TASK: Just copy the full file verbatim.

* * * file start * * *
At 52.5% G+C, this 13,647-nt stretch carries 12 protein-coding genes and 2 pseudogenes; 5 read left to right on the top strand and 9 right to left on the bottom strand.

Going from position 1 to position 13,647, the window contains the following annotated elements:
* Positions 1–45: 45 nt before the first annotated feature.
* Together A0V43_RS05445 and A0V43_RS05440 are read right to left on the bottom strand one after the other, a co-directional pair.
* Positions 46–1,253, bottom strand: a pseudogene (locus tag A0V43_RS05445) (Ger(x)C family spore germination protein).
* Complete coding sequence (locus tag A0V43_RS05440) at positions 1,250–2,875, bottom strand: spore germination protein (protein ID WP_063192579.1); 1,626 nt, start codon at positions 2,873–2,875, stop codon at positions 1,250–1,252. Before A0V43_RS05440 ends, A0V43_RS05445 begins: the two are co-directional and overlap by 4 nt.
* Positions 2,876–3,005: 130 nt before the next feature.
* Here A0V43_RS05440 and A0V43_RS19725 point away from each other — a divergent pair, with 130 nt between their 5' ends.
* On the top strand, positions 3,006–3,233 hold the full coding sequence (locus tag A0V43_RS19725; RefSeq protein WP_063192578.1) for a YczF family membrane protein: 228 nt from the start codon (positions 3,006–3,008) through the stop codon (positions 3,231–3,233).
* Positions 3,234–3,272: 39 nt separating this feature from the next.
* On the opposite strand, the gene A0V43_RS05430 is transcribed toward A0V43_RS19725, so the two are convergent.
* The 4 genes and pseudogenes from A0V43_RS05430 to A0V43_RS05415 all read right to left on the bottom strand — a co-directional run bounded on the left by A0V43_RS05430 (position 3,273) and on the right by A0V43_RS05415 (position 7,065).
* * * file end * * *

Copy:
At 52.5% G+C, this 13,647-nt stretch carries 12 protein-coding genes and 2 pseudogenes; 5 read left to right on the top strand and 9 right to left on the bottom strand.

Going from position 1 to position 13,647, the window contains the following annotated elements:
* Positions 1–45: 45 nt before the first annotated feature.
* Together A0V43_RS05445 and A0V43_RS05440 are read right to left on the bottom strand one after the other, a co-directional pair.
* Positions 46–1,253, bottom strand: a pseudogene (locus tag A0V43_RS05445) (Ger(x)C family spore germination protein).
* Complete coding sequence (locus tag A0V43_RS05440) at positions 1,250–2,875, bottom strand: spore germination protein (protein ID WP_063192579.1); 1,626 nt, start codon at positions 2,873–2,875, stop codon at positions 1,250–1,252. Before A0V43_RS05440 ends, A0V43_RS05445 begins: the two are co-directional and overlap by 4 nt.
* Positions 2,876–3,005: 130 nt before the next feature.
* Here A0V43_RS05440 and A0V43_RS19725 point away from each other — a divergent pair, with 130 nt between their 5' ends.
* On the top strand, positions 3,006–3,233 hold the full coding sequence (locus tag A0V43_RS19725; RefSeq protein WP_063192578.1) for a YczF family membrane protein: 228 nt from the start codon (positions 3,006–3,008) through the stop codon (positions 3,231–3,233).
* Positions 3,234–3,272: 39 nt separating this feature from the next.
* On the opposite strand, the gene A0V43_RS05430 is transcribed toward A0V43_RS19725, so the two are convergent.
* The 4 genes and pseudogenes from A0V43_RS05430 to A0V43_RS05415 all read right to left on the bottom strand — a co-directional run bounded on the left by A0V43_RS05430 (position 3,273) and on the right by A0V43_RS05415 (position 7,065).